Choosing Healthier Crackers
The majority of cracker products on the market are made with entirely with enriched wheat flour. Combined with excessive amounts of sodium and sometimes even added sugar, there are few nutrients being supplied by these snacks. When you choose crackers for your family, try to select some that contain predominantly whole grains. How do you know if a snack is rich in whole grains? Look to see if “whole grain wheat” is the first ingredient on the ingredient list or if the snack contains roughly 1 gram of fiber for every 10 grams of carbohydrates listed on the Nutrition Facts label.
Choosing Healthier Packaged Popcorn
Popcorn is a naturally fiber rich whole grain snack. However, it can be loaded with excess sodium and other ingredients. So, if you are choosing a packaged popcorn, make sure you read the Nutrition Facts label to ensure it isn’t providing an excessive amount of sodium. It is worth noting that Pirate’s Booty is highly processed and contains minimal whole grains (read the ingredient label below). A healthier option would be a cheese flavored popcorn.
Choosing Healthier Pretzels
Pretzels are not a healthy snack. They are coated in salt and traditionally made with only refined flour, so they are nutritionally empty and contribute only empty calories and excess salt to your diet. This is why I have yet to find a “wise” option for pretzels. However, if you love pretzels (like my boys do), try to buy pretzels made with some whole grains and have them in the snack rotation less frequently.
Update (August 2017): I used to purchase Spelt Pretzels from Newman’s Own. However, they recently reformulated their product decreasing the fiber content from 4 grams to 1 gram per serving. This indicates that the spelt flour is predominantly, if not all, refined. For this reason, the Spelt Pretzels are now categorized as “avoid.”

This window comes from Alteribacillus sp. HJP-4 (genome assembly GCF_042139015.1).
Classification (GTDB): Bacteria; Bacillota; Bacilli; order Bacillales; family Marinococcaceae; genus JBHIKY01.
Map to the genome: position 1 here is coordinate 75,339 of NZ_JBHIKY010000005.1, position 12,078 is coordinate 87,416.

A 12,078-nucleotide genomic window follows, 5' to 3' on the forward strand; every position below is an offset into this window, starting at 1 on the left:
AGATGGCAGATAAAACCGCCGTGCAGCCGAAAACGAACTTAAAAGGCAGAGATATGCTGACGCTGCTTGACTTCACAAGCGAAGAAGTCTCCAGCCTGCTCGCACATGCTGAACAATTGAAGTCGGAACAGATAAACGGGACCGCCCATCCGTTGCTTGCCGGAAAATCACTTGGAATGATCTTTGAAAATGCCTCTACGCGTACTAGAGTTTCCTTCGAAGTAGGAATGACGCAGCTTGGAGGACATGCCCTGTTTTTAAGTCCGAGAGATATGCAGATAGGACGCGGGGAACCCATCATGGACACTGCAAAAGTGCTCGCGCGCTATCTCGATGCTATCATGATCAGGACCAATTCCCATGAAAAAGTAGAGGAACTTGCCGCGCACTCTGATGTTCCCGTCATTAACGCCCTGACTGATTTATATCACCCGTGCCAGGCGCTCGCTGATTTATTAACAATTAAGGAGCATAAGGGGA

What prepackaged savory snacks do I keep stocked in my pantry? Lots of popcorn (both packaged popcorn and the unpopped kernels – my boys love watching them pop in the air popper), whole grain crackers, nuts, and no-added-sugar dried fruit. I try to mix the more processed snacks (like whole grain goldfish and pretzels) with roasted nuts and dried fruit in healthier snack mix combinations to provide some hunger fighting protein and fiber.
Pin post for later…
- State of the Snack Food Industry, 2015, IRi Website (link)
- Whole Grains and Fiber, American Heart Association Website (link)
- Always Hungry? Conquer Cravings, Retrain Your Fat Cells & Lose Weight Permanently, David Ludwig, MD, PhD (link)
- Salt, Sugar, Fat. Michael Moss, 2013 (link)
- Sales of the leading cracker brands of the United States in 2016, Statistica Website (link) as well as prominent snacks for sale at Costco, Target, and my local grocery store (Harris Teeter).
- Triscuit Nutrition Information, Nabisco Snack Works Website (link)
- Wheat Thins Nutrition Information, Nabisco Snack Works Website (link)
- Goldfish Cracker Nutrition Information, Pepperidge Farm Website (link)
- Cheddar Bunnies Nutrition Information, Annie’s Website (link)
- Cheez It Nutrition Information, Cheez It Website (link)
- Ritz Crackers Nutrition Information, Nabisco Snack Works Website (link)
- Toast Chee Nutrition Information, Lance Website (link)
- Skinny Pop Original Nutrition Information, Skinny Pop Website (link)
- Smartfood White Cheddar Nutrition Information, Smartfood Website (link)
- Pirate’s Booty Aged White Cheddar Nutrition Information, Pirate Brands Website (link)
- Newman’s Own Spelt Pretzels Nutrition Information, Newman’s Own Website (link)
- Snyders of Hanover Mini Pretzels Nutrition Information, Snyders of Hanover Website (link)
- Pretzel Crips Nutrition Information, Snack Factory Website (link)
- Multi-Seed Crackers Nutrition Information, Crunchmaster Website (link)
- Mary’s Gone Crackers Original Nutrition Information, Mary’s Gone Crackers Website (link)
- Carr’s Table Water Crackers Nutrition Information, Carr’s Website (link)
- Breton Crackers Nutrition Information, Dare Foods Website (link)
- Safe Snack Guide: A list of allergy friendly snacks, Snack Safely Website (link)